6

A blaster bolt is described as plasma encapsulated in a self-contained magnetic field that explodes on contact.

While that sounds cool it doesn’t really explain what the lethal payload is when being hit by a blaster.

As described, I would expect the plasma exploding and causing severe burns to the target, probably penetrating the skin, burning through body parts and, basically, making a big hole in the person receiving the hit. The “plasma” and the exploding part acting in a similar way as current bullets but in a more powerful way.

However that is not consistent with what is seen on the movies. On the movies all hits with a blaster seem to cause minor superficial burns. On storm troopers we see a slight dark burn mark on the armor with no evident piercing of the armor itself. On hits to civilian without armor we see the clothes burn slightly but again no significant piercing of the skin. If anything it looks like some superficial burning of the skin as opposed to lightsabers where we actually see people being cut and impaled.

However, most of the time someone is hit they just die. Now, what would be the cause of that? Is it kinetic energy that shocks the whole body? Maybe a shockwave that shatters internal systems?

In summary, how exactly does a blaster bolt kill?

Canon answers are preferred although reasonable explanations are also fine.

3

Through a variety of mechanisms

Blasters pierce, burn, and cauterize. They also have a decent amount of kinetic force.

From Aftermath:

A bright light. The bark of a blaster.

He cries out in pain as a laser bolt burns a hole through his shoulder. His hand reflexively opens—the microphone clatters away. He paws at his hip for his own blaster, but another shot and the weapon that hung there is quickly spun to slag and knocked off his belt.

Star Wars: Aftermath

Despite continuing the tradition of poetically (and inaccurately) referring to blasters as “laser bolts” even after that aspect had been dropped, this makes it clear that blasters can indeed burn through people.

Even more explicitly:

Cobb Vance’s hand is up in a flash—there’s the shriek from his own blaster, and it punches a cauterized hole clean through Adwin’s shoulder on his right side. His hand goes limp, lifeless. The helmet clatters out of his other hand. He backs against the shelf, terror-struck.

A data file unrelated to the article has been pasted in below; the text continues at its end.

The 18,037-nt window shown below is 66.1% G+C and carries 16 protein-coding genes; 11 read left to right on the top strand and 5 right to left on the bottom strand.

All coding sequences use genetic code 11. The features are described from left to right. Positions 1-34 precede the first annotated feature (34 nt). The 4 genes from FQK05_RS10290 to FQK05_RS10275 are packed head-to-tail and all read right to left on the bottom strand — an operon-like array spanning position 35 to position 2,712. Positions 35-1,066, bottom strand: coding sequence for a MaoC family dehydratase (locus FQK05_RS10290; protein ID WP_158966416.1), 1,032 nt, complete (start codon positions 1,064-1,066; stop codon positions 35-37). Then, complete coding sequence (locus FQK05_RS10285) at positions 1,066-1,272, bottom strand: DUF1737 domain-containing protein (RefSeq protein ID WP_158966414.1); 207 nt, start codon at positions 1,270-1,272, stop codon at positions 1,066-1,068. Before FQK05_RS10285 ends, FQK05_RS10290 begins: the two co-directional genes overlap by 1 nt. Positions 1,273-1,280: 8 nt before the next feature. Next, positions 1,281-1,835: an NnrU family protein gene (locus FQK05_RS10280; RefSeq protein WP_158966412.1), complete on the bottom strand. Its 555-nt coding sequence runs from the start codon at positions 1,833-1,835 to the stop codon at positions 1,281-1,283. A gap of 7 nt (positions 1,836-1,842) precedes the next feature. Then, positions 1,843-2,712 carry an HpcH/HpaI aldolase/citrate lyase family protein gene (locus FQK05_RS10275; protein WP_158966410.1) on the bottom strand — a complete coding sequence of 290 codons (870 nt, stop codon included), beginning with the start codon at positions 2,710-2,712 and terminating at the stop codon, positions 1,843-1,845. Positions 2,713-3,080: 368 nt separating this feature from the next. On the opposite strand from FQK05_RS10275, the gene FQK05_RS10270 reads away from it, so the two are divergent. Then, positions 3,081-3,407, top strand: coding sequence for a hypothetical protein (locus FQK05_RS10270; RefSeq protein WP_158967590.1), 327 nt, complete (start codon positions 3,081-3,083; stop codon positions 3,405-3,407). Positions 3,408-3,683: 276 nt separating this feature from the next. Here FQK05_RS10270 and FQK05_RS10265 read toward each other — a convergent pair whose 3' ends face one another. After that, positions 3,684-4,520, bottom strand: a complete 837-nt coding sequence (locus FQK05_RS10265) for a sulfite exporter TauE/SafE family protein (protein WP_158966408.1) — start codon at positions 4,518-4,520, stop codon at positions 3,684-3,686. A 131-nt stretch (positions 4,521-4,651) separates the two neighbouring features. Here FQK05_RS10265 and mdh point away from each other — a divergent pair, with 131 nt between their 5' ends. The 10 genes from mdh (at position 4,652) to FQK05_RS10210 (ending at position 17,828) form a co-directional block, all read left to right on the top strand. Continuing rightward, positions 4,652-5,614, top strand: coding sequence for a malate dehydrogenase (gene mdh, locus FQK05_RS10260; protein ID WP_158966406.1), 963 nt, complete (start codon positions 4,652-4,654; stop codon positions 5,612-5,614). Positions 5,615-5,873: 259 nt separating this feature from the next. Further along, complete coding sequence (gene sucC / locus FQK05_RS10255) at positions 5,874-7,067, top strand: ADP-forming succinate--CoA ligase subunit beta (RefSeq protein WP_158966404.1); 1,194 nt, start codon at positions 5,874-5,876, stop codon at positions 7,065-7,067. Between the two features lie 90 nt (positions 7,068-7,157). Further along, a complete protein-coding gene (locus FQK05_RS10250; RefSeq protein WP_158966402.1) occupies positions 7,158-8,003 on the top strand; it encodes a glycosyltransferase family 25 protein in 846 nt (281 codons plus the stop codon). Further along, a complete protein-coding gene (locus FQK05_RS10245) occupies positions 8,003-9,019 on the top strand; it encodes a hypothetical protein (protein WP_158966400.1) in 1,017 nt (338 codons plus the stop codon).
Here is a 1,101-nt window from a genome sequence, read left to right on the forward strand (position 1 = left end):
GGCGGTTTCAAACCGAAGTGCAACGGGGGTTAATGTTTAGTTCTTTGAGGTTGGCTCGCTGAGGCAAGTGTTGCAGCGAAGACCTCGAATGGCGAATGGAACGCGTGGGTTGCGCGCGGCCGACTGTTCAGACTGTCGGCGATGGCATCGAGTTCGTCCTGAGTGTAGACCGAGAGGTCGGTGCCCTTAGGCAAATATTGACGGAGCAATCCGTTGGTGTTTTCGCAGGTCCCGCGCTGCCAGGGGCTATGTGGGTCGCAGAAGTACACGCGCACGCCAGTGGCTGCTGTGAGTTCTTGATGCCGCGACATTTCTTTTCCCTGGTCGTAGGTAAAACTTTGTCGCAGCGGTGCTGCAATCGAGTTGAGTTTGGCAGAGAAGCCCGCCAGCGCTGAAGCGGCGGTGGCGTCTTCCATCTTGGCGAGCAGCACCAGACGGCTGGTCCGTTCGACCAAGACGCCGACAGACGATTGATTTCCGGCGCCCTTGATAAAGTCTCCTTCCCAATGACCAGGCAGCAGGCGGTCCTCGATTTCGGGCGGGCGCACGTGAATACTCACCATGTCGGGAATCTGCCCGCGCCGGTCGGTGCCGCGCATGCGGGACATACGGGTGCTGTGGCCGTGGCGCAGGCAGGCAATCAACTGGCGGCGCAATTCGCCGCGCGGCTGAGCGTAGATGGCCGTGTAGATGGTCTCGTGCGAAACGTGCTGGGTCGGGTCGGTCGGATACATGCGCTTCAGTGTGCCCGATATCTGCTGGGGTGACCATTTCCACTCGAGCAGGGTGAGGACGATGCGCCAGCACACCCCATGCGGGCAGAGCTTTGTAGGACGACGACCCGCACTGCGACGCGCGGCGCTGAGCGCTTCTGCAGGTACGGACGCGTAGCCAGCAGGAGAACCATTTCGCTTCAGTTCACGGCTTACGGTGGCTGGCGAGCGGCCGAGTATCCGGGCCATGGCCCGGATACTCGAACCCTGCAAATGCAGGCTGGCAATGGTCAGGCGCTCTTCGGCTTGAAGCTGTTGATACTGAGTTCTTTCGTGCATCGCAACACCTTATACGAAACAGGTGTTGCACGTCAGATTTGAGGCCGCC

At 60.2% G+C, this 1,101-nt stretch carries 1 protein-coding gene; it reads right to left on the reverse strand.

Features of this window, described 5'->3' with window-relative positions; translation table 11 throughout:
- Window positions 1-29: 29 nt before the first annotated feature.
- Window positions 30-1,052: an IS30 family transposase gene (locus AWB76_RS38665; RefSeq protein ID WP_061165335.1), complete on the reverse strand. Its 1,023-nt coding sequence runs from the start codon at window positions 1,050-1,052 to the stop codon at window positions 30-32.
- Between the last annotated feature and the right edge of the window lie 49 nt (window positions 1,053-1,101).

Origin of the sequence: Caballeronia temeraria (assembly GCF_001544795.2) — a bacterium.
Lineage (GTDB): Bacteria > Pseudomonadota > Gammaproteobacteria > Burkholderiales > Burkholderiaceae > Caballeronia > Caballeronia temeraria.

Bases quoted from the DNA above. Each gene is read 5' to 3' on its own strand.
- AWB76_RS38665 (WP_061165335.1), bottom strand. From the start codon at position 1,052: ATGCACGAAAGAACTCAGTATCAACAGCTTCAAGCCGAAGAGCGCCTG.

Star Wars: Aftermath

Lest we imagine that this is merely the description of one novel:

“Tai-Lin.” She rolled him onto his back in order to assess the wound. “Tai-Lin, can you hear me?”

But of course he couldn’t. He had been hit directly in the chest, at close range, by a blaster set to kill. The deep wound where his heart used to be had been cauterized, leaving a blackened crater behind. Arliz Hadrassian had avenged her Amaxine warriors.

Star Wars: Bloodline

This also indicates that at closer range, blaster shots can cause rather explosive damage. Indeed, they seem to have enough kinetic force to blast a droid’s face off:

Norra’s on the ground—her back against the metal, her blaster up and firing at a droid diving toward her. Her shot tears the thing’s faceless mask off, exposing a sizzling circuit board. It collapses against her, limbs flailing uselessly against the metal—she rolls it off her and fires two more shots into its open skull. It stops moving.

Star Wars: Aftermath: Life Debt

As the new canon novels indicate, blasters are not clean weapons, nor anything like purely concussive. They are often not bloody, for much the same reasons as lightsabers (their intense heat), but nor will they leave only minor burns.

Stormtrooper armor can offer significant protection from blasters, as indicated in this question. Thus, the damage done to anyone wearing armor will likely be less significant than that done to an unarmored individual.

As to why the blaster wounds seem less gruesome against unarmored foes (in many cases) than these descriptions would suggest, there are several possibilies. Shots from far away are probably less lethal, in accordance with the increased lethality of nearby shots. Many wounds are cauterized, and so may not appear serious.

The moment the doors closed, Isval drew the blaster she kept in the holster in the small of her back and fired into the back of Grolt’s head. He collapsed without a sound. The shot from the small blaster left his head intact, and the entry wound, cauterized by the blaster bolt, didn’t even bleed.

Lords of the Sith

And yes, a packet of plasma fired at high speed may cause some serious concussive damage even if it does not burn through someone.

  • 1
    Honestly, at this point I’m just saying that “laser” is a metaphor for “slices through things, like a laser.” – Adamant Sep 15 '16 at 8:06
  • 2
    strange metaphor, considering that we never see a slicing-capable laser in-universe. Would be like saying “slices through things, like a torch light”. I’d rather guess that blaster bolts kill by causing a heart-attack, due to the sheer surprise that someone actually hit someone with a blaster. – Holger Sep 15 '16 at 11:47
  • "We never see a slicing-capable laser in-universe"? I don't know about you, but the Star Wars movies I watched had lightsabers in them. – DisturbedNeo Sep 15 '16 at 12:49
  • 2
    A lightsaber isn't a laser either, @disturbedNeo – Paul Sep 15 '16 at 13:34
  • @Holger Ehm, wasn't the Death Star weapon a laser? – Mr Lister Sep 15 '16 at 16:46

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